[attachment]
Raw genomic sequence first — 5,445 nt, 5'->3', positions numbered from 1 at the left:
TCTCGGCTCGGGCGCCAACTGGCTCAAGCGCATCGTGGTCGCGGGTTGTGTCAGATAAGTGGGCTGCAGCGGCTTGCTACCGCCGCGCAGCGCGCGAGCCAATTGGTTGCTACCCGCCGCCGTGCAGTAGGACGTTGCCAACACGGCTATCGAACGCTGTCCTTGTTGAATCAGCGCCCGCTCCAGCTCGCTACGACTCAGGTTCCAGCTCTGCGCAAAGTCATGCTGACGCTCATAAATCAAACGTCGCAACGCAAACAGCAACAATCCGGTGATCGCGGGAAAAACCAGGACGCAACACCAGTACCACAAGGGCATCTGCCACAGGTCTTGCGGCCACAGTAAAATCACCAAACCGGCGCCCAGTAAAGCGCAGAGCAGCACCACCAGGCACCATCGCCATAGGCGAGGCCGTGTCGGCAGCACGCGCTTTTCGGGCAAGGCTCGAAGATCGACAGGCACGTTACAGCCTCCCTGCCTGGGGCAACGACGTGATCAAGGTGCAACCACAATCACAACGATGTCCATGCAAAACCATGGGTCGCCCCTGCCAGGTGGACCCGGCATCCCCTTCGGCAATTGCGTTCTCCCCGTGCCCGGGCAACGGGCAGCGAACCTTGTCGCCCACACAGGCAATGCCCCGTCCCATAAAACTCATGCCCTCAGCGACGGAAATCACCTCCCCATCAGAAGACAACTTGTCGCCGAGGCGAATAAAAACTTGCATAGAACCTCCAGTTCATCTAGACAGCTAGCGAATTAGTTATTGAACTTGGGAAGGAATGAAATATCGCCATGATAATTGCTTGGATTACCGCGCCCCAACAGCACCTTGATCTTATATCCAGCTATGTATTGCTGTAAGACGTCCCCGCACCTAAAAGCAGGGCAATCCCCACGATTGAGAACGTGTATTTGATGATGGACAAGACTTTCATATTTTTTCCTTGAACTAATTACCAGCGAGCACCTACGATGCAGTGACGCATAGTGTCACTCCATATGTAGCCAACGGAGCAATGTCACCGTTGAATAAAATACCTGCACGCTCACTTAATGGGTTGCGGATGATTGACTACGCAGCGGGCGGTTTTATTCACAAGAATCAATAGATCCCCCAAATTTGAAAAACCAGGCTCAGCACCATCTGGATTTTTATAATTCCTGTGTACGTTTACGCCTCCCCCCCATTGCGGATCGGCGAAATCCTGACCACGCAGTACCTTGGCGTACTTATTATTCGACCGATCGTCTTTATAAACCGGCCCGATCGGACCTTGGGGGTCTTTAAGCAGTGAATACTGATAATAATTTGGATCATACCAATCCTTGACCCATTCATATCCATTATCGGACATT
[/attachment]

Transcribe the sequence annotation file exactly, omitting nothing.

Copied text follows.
Raw genomic sequence first — 5,445 nt, 5'->3', positions numbered from 1 at the left:
TCTCGGCTCGGGCGCCAACTGGCTCAAGCGCATCGTGGTCGCGGGTTGTGTCAGATAAGTGGGCTGCAGCGGCTTGCTACCGCCGCGCAGCGCGCGAGCCAATTGGTTGCTACCCGCCGCCGTGCAGTAGGACGTTGCCAACACGGCTATCGAACGCTGTCCTTGTTGAATCAGCGCCCGCTCCAGCTCGCTACGACTCAGGTTCCAGCTCTGCGCAAAGTCATGCTGACGCTCATAAATCAAACGTCGCAACGCAAACAGCAACAATCCGGTGATCGCGGGAAAAACCAGGACGCAACACCAGTACCACAAGGGCATCTGCCACAGGTCTTGCGGCCACAGTAAAATCACCAAACCGGCGCCCAGTAAAGCGCAGAGCAGCACCACCAGGCACCATCGCCATAGGCGAGGCCGTGTCGGCAGCACGCGCTTTTCGGGCAAGGCTCGAAGATCGACAGGCACGTTACAGCCTCCCTGCCTGGGGCAACGACGTGATCAAGGTGCAACCACAATCACAACGATGTCCATGCAAAACCATGGGTCGCCCCTGCCAGGTGGACCCGGCATCCCCTTCGGCAATTGCGTTCTCCCCGTGCCCGGGCAACGGGCAGCGAACCTTGTCGCCCACACAGGCAATGCCCCGTCCCATAAAACTCATGCCCTCAGCGACGGAAATCACCTCCCCATCAGAAGACAACTTGTCGCCGAGGCGAATAAAAACTTGCATAGAACCTCCAGTTCATCTAGACAGCTAGCGAATTAGTTATTGAACTTGGGAAGGAATGAAATATCGCCATGATAATTGCTTGGATTACCGCGCCCCAACAGCACCTTGATCTTATATCCAGCTATGTATTGCTGTAAGACGTCCCCGCACCTAAAAGCAGGGCAATCCCCACGATTGAGAACGTGTATTTGATGATGGACAAGACTTTCATATTTTTTCCTTGAACTAATTACCAGCGAGCACCTACGATGCAGTGACGCATAGTGTCACTCCATATGTAGCCAACGGAGCAATGTCACCGTTGAATAAAATACCTGCACGCTCACTTAATGGGTTGCGGATGATTGACTACGCAGCGGGCGGTTTTATTCACAAGAATCAATAGATCCCCCAAATTTGAAAAACCAGGCTCAGCACCATCTGGATTTTTATAATTCCTGTGTACGTTTACGCCTCCCCCCCATTGCGGATCGGCGAAATCCTGACCACGCAGTACCTTGGCGTACTTATTATTCGACCGATCGTCTTTATAAACCGGCCCGATCGGACCTTGGGGGTCTTTAAGCAGTGAATACTGATAATAATTTGGATCATACCAATCCTTGACCCATTCATATCCATTATCGGACATT